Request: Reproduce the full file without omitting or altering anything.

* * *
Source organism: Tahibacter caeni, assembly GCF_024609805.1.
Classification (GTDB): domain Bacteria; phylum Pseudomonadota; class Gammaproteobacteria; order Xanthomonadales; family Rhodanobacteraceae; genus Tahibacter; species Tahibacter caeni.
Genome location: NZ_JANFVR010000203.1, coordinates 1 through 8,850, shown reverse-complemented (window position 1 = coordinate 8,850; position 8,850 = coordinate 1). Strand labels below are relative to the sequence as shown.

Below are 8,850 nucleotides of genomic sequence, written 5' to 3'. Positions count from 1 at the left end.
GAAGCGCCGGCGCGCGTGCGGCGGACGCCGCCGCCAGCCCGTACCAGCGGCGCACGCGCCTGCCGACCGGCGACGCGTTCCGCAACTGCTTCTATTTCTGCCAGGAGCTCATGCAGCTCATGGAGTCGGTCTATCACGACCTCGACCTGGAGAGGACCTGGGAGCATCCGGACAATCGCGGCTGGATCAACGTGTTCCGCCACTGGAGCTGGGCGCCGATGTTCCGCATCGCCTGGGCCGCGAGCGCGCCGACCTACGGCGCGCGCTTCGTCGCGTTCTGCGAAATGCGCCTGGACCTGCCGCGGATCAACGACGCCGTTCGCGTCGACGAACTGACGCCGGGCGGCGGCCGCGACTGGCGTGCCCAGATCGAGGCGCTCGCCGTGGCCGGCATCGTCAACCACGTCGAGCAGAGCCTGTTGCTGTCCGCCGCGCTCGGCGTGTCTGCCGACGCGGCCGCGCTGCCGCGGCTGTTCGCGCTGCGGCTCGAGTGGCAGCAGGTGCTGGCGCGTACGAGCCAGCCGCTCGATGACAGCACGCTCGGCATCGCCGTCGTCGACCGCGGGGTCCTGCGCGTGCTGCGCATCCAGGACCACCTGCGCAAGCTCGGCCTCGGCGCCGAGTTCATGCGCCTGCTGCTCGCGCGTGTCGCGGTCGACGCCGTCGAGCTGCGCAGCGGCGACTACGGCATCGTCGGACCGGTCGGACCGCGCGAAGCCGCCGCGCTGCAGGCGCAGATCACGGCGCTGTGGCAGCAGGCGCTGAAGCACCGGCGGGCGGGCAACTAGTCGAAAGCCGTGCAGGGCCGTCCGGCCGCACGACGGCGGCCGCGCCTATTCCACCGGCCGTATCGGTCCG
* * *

Source organism: Tahibacter caeni, assembly GCF_024609805.1.
Classification (GTDB): domain Bacteria; phylum Pseudomonadota; class Gammaproteobacteria; order Xanthomonadales; family Rhodanobacteraceae; genus Tahibacter; species Tahibacter caeni.
Genome location: NZ_JANFVR010000203.1, coordinates 1 through 8,850, shown reverse-complemented (window position 1 = coordinate 8,850; position 8,850 = coordinate 1). Strand labels below are relative to the sequence as shown.

Below are 8,850 nucleotides of genomic sequence, written 5' to 3'. Positions count from 1 at the left end.
GAAGCGCCGGCGCGCGTGCGGCGGACGCCGCCGCCAGCCCGTACCAGCGGCGCACGCGCCTGCCGACCGGCGACGCGTTCCGCAACTGCTTCTATTTCTGCCAGGAGCTCATGCAGCTCATGGAGTCGGTCTATCACGACCTCGACCTGGAGAGGACCTGGGAGCATCCGGACAATCGCGGCTGGATCAACGTGTTCCGCCACTGGAGCTGGGCGCCGATGTTCCGCATCGCCTGGGCCGCGAGCGCGCCGACCTACGGCGCGCGCTTCGTCGCGTTCTGCGAAATGCGCCTGGACCTGCCGCGGATCAACGACGCCGTTCGCGTCGACGAACTGACGCCGGGCGGCGGCCGCGACTGGCGTGCCCAGATCGAGGCGCTCGCCGTGGCCGGCATCGTCAACCACGTCGAGCAGAGCCTGTTGCTGTCCGCCGCGCTCGGCGTGTCTGCCGACGCGGCCGCGCTGCCGCGGCTGTTCGCGCTGCGGCTCGAGTGGCAGCAGGTGCTGGCGCGTACGAGCCAGCCGCTCGATGACAGCACGCTCGGCATCGCCGTCGTCGACCGCGGGGTCCTGCGCGTGCTGCGCATCCAGGACCACCTGCGCAAGCTCGGCCTCGGCGCCGAGTTCATGCGCCTGCTGCTCGCGCGTGTCGCGGTCGACGCCGTCGAGCTGCGCAGCGGCGACTACGGCATCGTCGGACCGGTCGGACCGCGCGAAGCCGCCGCGCTGCAGGCGCAGATCACGGCGCTGTGGCAGCAGGCGCTGAAGCACCGGCGGGCGGGCAACTAGTCGAAAGCCGTGCAGGGCCGTCCGGCCGCACGACGGCGGCCGCGCCTATTCCACCGGCCGTATCGGTCCG